states of Western Europe embarked on half amillennium of almost unstoppable expansion. Thegreat empires of the Orient meanwhile stagnatedand latterly succumbed to Western dominance. Why did China founder while Europe forgedahead? Smith’s main answer was that the Chinesehad failed to ‘encourage foreign commerce’, andhad therefore missed out on the benefits ofcomparative advantage and the internationaldivision of labour. But other explanations werepossible. Writing in the 1740s, Charles deSecondat, baron de Montesquieu, blamed the‘settled plan of tyranny’, which he traced back toChina’s exceptionally large population, which in turnwas due to the East Asian weather: I reason thus: Asia has properly no temperate zone, as the places situated in a very cold climate immediately touch upon those which are exceedingly hot, that is, Turkey, Persia, India, China, Korea, and Japan. In Europe, on the contrary, the temperate zone is very extensive … it thence follows that each [country] resembles the country joining it; that there is no very extraordinary difference between them …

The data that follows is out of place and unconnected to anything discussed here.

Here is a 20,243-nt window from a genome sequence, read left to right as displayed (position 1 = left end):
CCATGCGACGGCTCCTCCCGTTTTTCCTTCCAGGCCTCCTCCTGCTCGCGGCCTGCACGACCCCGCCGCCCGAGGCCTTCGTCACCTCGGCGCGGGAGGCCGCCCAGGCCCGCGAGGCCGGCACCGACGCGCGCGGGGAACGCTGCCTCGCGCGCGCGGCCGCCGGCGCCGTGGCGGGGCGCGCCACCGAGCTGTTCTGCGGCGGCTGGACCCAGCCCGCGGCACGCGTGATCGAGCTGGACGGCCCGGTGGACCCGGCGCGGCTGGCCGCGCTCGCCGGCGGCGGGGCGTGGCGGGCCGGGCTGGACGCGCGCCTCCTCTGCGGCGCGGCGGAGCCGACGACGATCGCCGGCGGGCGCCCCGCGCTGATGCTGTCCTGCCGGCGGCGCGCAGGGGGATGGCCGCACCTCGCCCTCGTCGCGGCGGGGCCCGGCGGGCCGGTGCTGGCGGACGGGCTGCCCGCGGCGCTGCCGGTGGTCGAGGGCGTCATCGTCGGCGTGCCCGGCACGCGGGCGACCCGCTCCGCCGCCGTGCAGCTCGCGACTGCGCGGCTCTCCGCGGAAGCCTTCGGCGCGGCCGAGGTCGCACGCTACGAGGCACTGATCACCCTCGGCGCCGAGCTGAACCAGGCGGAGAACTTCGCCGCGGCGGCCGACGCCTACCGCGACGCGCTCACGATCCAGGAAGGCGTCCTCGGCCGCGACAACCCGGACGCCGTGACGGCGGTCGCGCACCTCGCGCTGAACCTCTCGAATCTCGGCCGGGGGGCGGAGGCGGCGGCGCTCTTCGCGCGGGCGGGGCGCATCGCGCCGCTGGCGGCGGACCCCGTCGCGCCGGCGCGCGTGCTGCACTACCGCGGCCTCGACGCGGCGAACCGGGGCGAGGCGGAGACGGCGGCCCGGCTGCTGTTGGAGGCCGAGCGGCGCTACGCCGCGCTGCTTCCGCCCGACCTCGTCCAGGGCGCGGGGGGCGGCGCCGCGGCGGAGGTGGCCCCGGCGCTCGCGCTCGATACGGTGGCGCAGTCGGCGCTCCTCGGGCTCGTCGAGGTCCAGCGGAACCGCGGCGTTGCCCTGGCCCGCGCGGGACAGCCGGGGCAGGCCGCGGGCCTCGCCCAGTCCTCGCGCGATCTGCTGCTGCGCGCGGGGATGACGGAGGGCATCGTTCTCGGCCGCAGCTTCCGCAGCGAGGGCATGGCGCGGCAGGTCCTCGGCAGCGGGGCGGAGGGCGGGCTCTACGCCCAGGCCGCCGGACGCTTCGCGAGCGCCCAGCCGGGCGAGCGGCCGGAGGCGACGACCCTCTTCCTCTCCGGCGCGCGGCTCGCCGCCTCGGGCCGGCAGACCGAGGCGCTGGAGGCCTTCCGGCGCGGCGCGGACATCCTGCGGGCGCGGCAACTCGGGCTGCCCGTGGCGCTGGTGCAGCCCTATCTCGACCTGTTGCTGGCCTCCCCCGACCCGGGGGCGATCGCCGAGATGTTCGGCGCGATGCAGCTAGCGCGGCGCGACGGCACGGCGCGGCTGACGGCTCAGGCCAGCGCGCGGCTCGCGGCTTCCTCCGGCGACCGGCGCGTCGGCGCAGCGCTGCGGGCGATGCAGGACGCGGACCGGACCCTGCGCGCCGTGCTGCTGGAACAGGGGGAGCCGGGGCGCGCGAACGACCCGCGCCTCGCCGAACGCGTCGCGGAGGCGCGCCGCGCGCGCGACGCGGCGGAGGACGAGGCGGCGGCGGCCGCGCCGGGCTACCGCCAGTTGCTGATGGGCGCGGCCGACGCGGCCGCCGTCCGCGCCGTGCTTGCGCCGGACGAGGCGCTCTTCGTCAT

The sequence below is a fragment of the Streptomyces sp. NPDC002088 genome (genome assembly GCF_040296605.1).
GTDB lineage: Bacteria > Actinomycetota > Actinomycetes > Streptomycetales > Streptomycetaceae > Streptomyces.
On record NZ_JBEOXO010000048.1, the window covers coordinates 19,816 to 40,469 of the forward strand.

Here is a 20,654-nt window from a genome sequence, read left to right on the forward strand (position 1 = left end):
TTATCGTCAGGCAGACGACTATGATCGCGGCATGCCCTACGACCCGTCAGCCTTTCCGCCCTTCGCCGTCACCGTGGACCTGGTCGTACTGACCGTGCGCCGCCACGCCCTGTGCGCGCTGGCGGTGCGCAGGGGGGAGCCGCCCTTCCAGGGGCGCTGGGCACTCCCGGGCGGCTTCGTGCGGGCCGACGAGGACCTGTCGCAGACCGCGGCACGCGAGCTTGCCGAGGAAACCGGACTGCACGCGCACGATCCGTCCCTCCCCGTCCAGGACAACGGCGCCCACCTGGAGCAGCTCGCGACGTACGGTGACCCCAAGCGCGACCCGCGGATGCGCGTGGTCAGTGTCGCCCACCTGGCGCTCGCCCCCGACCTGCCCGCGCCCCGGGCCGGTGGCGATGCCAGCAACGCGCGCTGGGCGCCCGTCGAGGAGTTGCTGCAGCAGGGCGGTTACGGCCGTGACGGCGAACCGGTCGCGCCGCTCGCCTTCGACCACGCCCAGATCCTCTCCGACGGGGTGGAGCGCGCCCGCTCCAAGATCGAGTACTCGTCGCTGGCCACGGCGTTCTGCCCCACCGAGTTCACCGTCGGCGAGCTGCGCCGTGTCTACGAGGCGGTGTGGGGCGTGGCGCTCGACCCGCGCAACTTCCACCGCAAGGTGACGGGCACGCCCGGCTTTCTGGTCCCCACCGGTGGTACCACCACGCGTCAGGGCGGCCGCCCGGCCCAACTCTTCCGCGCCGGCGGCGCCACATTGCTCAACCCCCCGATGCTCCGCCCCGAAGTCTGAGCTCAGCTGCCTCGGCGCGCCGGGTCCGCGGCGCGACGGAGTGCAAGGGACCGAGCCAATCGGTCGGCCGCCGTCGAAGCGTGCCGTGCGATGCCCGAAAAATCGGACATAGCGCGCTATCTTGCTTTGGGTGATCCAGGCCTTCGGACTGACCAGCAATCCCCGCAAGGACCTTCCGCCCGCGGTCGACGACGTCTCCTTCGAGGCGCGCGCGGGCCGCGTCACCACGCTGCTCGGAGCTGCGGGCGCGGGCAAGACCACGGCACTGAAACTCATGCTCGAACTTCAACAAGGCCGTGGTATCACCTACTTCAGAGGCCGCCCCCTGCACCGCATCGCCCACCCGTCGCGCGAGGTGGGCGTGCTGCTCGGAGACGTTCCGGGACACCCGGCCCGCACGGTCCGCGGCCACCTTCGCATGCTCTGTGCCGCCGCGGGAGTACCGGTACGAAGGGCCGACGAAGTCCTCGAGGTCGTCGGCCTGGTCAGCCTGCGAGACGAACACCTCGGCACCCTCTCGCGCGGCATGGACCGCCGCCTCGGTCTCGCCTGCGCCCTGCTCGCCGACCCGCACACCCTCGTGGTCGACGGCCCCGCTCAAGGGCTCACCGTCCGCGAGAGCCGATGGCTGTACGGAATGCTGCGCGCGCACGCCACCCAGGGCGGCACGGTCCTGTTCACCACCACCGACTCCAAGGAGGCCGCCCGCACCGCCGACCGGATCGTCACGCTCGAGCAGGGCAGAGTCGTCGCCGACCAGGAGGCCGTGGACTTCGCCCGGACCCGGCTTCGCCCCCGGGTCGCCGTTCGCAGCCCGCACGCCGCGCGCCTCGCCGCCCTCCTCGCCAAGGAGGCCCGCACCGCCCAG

Hence it comes that in Asia, the strong nations are opposed to the weak; the warlike, brave, and active people touch immediately upon those who are indolent, effeminate, and timorous; the one must, therefore, conquer, and the other be conquered. In Europe, on the contrary, strong nations are opposed to the strong; and those who join each other have nearly the same courage. This is the grand reason of the weakness of Asia, and of the strength of Europe; of the liberty of Europe, and of the slavery of Asia: a cause that I do not recollect ever to have 2 seen remarked.Later European writers believed that it was Westerntechnology that trumped the East – in particular, thetechnology that went on to produce the IndustrialRevolution. That was certainly how it appeared to theEarl Macartney after his distinctly disappointingmission to the Chinese imperial court in 1793 (seebelow). Another argument, popular in the twentiethcentury, was that Confucian philosophy inhibitedinnovation. Yet these contemporary explanations forOriental underachievement were mistaken. The firstof the six distinct killer applications that the West